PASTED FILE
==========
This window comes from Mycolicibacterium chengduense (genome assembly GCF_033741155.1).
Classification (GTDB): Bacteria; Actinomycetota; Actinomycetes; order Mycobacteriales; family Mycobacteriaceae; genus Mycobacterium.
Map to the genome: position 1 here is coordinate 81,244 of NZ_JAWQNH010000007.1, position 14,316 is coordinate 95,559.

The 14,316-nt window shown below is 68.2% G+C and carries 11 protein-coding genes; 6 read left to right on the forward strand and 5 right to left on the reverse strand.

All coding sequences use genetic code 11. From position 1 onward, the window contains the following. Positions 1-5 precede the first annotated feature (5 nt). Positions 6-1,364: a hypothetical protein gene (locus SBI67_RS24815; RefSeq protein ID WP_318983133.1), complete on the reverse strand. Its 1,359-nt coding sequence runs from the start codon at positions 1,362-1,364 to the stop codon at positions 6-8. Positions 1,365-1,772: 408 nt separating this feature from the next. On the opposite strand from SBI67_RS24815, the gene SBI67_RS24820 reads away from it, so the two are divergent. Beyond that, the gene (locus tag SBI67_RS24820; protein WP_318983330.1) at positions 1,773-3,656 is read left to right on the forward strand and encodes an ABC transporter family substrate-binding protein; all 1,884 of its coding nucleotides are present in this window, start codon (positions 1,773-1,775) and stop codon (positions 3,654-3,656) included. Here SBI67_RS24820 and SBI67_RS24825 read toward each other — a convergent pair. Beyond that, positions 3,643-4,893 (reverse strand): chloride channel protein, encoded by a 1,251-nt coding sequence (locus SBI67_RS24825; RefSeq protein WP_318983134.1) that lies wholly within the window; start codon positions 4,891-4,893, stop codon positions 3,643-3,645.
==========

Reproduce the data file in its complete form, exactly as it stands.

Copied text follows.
This window comes from Mycolicibacterium chengduense (genome assembly GCF_033741155.1).
Classification (GTDB): Bacteria; Actinomycetota; Actinomycetes; order Mycobacteriales; family Mycobacteriaceae; genus Mycobacterium.
Map to the genome: position 1 here is coordinate 81,244 of NZ_JAWQNH010000007.1, position 14,316 is coordinate 95,559.

The 14,316-nt window shown below is 68.2% G+C and carries 11 protein-coding genes; 6 read left to right on the forward strand and 5 right to left on the reverse strand.

All coding sequences use genetic code 11. From position 1 onward, the window contains the following. Positions 1-5 precede the first annotated feature (5 nt). Positions 6-1,364: a hypothetical protein gene (locus SBI67_RS24815; RefSeq protein ID WP_318983133.1), complete on the reverse strand. Its 1,359-nt coding sequence runs from the start codon at positions 1,362-1,364 to the stop codon at positions 6-8. Positions 1,365-1,772: 408 nt separating this feature from the next. On the opposite strand from SBI67_RS24815, the gene SBI67_RS24820 reads away from it, so the two are divergent. Beyond that, the gene (locus tag SBI67_RS24820; protein WP_318983330.1) at positions 1,773-3,656 is read left to right on the forward strand and encodes an ABC transporter family substrate-binding protein; all 1,884 of its coding nucleotides are present in this window, start codon (positions 1,773-1,775) and stop codon (positions 3,654-3,656) included. Here SBI67_RS24820 and SBI67_RS24825 read toward each other — a convergent pair. Beyond that, positions 3,643-4,893 (reverse strand): chloride channel protein, encoded by a 1,251-nt coding sequence (locus SBI67_RS24825; RefSeq protein WP_318983134.1) that lies wholly within the window; start codon positions 4,891-4,893, stop codon positions 3,643-3,645.